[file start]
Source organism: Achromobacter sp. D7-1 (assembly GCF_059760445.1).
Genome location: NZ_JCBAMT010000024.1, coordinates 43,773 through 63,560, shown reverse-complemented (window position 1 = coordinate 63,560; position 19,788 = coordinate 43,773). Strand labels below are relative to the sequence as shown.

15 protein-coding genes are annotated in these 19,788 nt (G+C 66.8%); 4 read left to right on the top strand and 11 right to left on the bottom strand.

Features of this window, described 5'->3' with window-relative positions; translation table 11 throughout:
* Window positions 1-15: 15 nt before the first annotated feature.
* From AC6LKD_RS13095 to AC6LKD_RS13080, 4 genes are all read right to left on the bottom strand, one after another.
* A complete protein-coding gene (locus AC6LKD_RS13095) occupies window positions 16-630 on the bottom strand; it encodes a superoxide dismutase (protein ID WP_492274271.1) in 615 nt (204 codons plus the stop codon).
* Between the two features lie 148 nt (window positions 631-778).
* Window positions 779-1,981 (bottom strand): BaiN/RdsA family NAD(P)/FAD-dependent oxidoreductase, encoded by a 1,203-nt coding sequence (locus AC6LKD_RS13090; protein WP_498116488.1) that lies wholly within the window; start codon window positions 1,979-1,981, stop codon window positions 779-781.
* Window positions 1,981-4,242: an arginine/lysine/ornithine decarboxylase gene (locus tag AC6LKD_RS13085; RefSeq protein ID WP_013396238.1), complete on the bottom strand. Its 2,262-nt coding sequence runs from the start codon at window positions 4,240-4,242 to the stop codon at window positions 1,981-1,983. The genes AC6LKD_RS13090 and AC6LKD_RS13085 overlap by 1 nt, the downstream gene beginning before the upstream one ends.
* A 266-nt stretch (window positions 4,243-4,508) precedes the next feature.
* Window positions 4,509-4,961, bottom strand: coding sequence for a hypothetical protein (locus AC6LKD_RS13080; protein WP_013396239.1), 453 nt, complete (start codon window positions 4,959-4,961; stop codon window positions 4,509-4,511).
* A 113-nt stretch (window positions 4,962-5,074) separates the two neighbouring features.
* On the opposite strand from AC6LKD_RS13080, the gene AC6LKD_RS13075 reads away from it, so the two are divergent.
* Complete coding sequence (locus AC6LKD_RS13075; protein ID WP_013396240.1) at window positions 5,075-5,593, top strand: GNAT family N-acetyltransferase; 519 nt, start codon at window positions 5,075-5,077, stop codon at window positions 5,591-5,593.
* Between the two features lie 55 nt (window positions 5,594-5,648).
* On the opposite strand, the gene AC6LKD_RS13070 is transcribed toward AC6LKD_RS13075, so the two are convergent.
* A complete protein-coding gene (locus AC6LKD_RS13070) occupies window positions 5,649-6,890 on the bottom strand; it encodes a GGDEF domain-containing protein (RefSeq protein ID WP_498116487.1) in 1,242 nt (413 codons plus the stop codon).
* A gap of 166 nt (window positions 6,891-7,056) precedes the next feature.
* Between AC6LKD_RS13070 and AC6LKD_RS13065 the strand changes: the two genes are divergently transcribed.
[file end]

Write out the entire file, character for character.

Source organism: Achromobacter sp. D7-1 (assembly GCF_059760445.1).
Genome location: NZ_JCBAMT010000024.1, coordinates 43,773 through 63,560, shown reverse-complemented (window position 1 = coordinate 63,560; position 19,788 = coordinate 43,773). Strand labels below are relative to the sequence as shown.

15 protein-coding genes are annotated in these 19,788 nt (G+C 66.8%); 4 read left to right on the top strand and 11 right to left on the bottom strand.

Features of this window, described 5'->3' with window-relative positions; translation table 11 throughout:
* Window positions 1-15: 15 nt before the first annotated feature.
* From AC6LKD_RS13095 to AC6LKD_RS13080, 4 genes are all read right to left on the bottom strand, one after another.
* A complete protein-coding gene (locus AC6LKD_RS13095) occupies window positions 16-630 on the bottom strand; it encodes a superoxide dismutase (protein ID WP_492274271.1) in 615 nt (204 codons plus the stop codon).
* Between the two features lie 148 nt (window positions 631-778).
* Window positions 779-1,981 (bottom strand): BaiN/RdsA family NAD(P)/FAD-dependent oxidoreductase, encoded by a 1,203-nt coding sequence (locus AC6LKD_RS13090; protein WP_498116488.1) that lies wholly within the window; start codon window positions 1,979-1,981, stop codon window positions 779-781.
* Window positions 1,981-4,242: an arginine/lysine/ornithine decarboxylase gene (locus tag AC6LKD_RS13085; RefSeq protein ID WP_013396238.1), complete on the bottom strand. Its 2,262-nt coding sequence runs from the start codon at window positions 4,240-4,242 to the stop codon at window positions 1,981-1,983. The genes AC6LKD_RS13090 and AC6LKD_RS13085 overlap by 1 nt, the downstream gene beginning before the upstream one ends.
* A 266-nt stretch (window positions 4,243-4,508) precedes the next feature.
* Window positions 4,509-4,961, bottom strand: coding sequence for a hypothetical protein (locus AC6LKD_RS13080; protein WP_013396239.1), 453 nt, complete (start codon window positions 4,959-4,961; stop codon window positions 4,509-4,511).
* A 113-nt stretch (window positions 4,962-5,074) separates the two neighbouring features.
* On the opposite strand from AC6LKD_RS13080, the gene AC6LKD_RS13075 reads away from it, so the two are divergent.
* Complete coding sequence (locus AC6LKD_RS13075; protein ID WP_013396240.1) at window positions 5,075-5,593, top strand: GNAT family N-acetyltransferase; 519 nt, start codon at window positions 5,075-5,077, stop codon at window positions 5,591-5,593.
* Between the two features lie 55 nt (window positions 5,594-5,648).
* On the opposite strand, the gene AC6LKD_RS13070 is transcribed toward AC6LKD_RS13075, so the two are convergent.
* A complete protein-coding gene (locus AC6LKD_RS13070) occupies window positions 5,649-6,890 on the bottom strand; it encodes a GGDEF domain-containing protein (RefSeq protein ID WP_498116487.1) in 1,242 nt (413 codons plus the stop codon).
* A gap of 166 nt (window positions 6,891-7,056) precedes the next feature.
* Between AC6LKD_RS13070 and AC6LKD_RS13065 the strand changes: the two genes are divergently transcribed.